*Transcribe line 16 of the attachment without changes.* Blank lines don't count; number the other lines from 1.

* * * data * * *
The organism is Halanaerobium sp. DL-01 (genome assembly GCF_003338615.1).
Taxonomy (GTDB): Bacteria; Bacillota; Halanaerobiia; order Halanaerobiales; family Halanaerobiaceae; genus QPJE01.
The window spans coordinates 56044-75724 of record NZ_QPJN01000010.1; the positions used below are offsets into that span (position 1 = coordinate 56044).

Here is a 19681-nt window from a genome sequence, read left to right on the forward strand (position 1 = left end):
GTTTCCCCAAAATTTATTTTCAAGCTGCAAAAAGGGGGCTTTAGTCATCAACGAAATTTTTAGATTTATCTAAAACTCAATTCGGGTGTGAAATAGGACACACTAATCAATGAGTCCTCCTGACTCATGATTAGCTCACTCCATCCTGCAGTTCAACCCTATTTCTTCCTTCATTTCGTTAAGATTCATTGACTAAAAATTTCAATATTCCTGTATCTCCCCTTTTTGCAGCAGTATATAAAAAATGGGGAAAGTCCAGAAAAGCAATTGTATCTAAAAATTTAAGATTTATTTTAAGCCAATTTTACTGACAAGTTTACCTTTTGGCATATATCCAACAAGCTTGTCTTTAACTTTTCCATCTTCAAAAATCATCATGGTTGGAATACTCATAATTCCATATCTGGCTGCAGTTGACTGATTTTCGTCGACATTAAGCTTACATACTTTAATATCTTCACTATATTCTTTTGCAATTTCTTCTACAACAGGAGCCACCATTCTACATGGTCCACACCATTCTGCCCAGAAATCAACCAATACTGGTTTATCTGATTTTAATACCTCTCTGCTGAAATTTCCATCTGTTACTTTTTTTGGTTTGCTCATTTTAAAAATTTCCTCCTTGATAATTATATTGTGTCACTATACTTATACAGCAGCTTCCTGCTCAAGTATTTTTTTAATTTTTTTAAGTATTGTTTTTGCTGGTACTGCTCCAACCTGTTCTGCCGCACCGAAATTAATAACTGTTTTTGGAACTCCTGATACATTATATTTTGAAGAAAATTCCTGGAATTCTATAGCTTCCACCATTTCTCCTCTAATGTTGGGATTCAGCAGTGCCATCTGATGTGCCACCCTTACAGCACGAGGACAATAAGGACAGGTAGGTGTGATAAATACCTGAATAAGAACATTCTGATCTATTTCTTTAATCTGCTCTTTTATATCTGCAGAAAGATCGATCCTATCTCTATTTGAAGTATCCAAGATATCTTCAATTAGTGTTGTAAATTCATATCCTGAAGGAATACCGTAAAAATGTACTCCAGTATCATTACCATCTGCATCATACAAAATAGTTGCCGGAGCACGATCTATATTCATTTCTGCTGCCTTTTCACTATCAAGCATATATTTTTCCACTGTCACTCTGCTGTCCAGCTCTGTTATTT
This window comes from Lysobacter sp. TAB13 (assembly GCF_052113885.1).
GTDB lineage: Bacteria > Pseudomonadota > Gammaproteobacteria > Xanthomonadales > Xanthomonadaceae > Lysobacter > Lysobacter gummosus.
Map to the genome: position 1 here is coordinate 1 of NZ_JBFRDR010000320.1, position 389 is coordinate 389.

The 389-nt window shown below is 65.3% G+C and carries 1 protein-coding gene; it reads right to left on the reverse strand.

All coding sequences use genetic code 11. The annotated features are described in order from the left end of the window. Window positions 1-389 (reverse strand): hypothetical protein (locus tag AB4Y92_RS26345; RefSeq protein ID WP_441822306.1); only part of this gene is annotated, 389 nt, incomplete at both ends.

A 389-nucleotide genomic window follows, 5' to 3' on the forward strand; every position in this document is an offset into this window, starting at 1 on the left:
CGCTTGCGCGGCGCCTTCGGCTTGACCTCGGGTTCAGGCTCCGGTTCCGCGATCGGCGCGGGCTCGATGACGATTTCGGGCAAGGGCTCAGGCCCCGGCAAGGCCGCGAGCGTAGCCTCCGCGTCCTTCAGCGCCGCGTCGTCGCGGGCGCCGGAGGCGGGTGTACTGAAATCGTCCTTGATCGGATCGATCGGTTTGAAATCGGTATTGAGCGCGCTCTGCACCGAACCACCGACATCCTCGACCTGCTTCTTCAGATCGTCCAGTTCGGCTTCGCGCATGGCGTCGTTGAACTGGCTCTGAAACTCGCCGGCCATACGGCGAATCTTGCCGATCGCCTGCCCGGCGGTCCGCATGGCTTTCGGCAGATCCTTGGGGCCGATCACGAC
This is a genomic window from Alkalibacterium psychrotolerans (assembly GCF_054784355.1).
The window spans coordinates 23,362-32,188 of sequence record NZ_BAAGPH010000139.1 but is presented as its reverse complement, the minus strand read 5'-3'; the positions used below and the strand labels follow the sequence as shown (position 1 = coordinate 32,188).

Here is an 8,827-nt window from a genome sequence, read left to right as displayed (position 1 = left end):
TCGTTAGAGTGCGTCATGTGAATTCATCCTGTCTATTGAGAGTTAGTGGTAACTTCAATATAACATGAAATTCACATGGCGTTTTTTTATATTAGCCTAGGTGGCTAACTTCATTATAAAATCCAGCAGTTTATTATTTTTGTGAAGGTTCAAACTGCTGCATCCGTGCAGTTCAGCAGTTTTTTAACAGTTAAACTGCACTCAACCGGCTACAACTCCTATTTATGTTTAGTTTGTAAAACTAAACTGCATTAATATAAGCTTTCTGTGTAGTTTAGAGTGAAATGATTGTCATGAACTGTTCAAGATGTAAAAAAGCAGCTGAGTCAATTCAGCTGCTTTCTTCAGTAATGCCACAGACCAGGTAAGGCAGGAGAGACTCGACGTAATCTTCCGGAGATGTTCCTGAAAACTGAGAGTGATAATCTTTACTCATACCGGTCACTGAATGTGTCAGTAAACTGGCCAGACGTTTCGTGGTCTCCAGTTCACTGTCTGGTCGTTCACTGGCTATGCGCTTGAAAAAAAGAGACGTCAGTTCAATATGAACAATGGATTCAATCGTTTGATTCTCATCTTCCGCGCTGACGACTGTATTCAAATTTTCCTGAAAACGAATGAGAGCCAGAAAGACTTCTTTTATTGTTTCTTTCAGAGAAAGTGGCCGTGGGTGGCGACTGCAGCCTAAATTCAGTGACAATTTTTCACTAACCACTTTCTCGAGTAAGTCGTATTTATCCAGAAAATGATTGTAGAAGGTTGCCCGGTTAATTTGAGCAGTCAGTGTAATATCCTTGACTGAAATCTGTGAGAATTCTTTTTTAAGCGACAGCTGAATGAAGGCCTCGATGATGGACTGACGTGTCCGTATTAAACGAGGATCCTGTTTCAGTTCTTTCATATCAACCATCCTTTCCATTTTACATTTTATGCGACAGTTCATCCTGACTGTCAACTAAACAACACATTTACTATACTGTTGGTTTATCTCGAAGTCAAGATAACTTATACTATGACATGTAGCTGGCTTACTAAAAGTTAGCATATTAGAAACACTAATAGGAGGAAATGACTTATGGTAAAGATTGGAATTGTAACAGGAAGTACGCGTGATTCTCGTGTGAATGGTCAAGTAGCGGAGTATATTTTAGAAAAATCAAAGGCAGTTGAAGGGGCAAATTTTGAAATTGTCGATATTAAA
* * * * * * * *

TCGTTAGAGTGCGTCATGTGAATTCATCCTGTCTATTGAGAGTTAGTGGTAACTTCAATATAACATGAAATTCACATGGCGTTTTTTTATATTAGCCTAGGTGGCTAACTTCATTATAAAATCCAGCAGTTTATTATTTTTGTGAAGGTTCAAACTGCTGCATCCGTGCAGTTCAGCAGTTTTTTAACAGTTAAACTGCACTCAACCGGCTACAACTCCTATTTATGTTTAGTTTGTAAAACTAAACTGCATTAATATAAGCTTTCTGTGTAGTTTAGAGTGAAATGATTGTCATGAACTGTTCAAGATGTAAAAAAGCAGCTGAGTCAATTCAGCTGCTTTCTTCAGTAATGCCACAGACCAGGTAAGGCAGGAGAGACTCGACGTAATCTTCCGGAGATGTTCCTGAAAACTGAGAGTGATAATCTTTACTCATACCGGTCACTGAATGTGTCAGTAAACTGGCCAGACGTTTCGTGGTCTCCAGTTCACTGTCTGGTCGTTCACTGGCTATGCGCTTGAAAAAAAGAGACGTCAGTTCAATATGAACAATGGATTCAATCGTTTGATTCTCATCTTCCGCGCTGACGACTGTATTCAAATTTTCCTGAAAACGAATGAGAGCCAGAAAGACTTCTTTTATTGTTTCTTTCAGAGAAAGTGGCCGTGGGTGGCGACTGCAGCCTAAATTCAGTGACAATTTTTCACTAACCACTTTCTCGAGTAAGTCGTATTTATCCAGAAAATGATTGTAGAAGGTTGCCCGGTTAATTTGAGCAGTCAGTGTAATATCCTTGACTGAAATCTGTGAGAATTCTTTTTTAAGCGACAGCTGAATGAAGGCCTCGATGATGGACTGACGTGTCCGTATTAAACGAGGATCCTGTTTCAGTTCTTTCATATCAACCATCCTTTCCATTTTACATTTTATGCGACAGTTCATCCTGACTGTCAACTAAACAACACATTTACTATACTGTTGGTTTATCTCGAAGTCAAGATAACTTATACTATGACATGTAGCTGGCTTACTAAAAGTTAGCATATTAGAAACACTAATAGGAGGAAATGACTTATGGTAAAGATTGGAATTGTAACAGGAAGTACGCGTGATTCTCGTGTGAATGGTCAAGTAGCGGAGTATATTTTAGAAAAATCAAAGGCAGTTGAAGGGGCAAATTTTGAAATTGTCGATATTAAA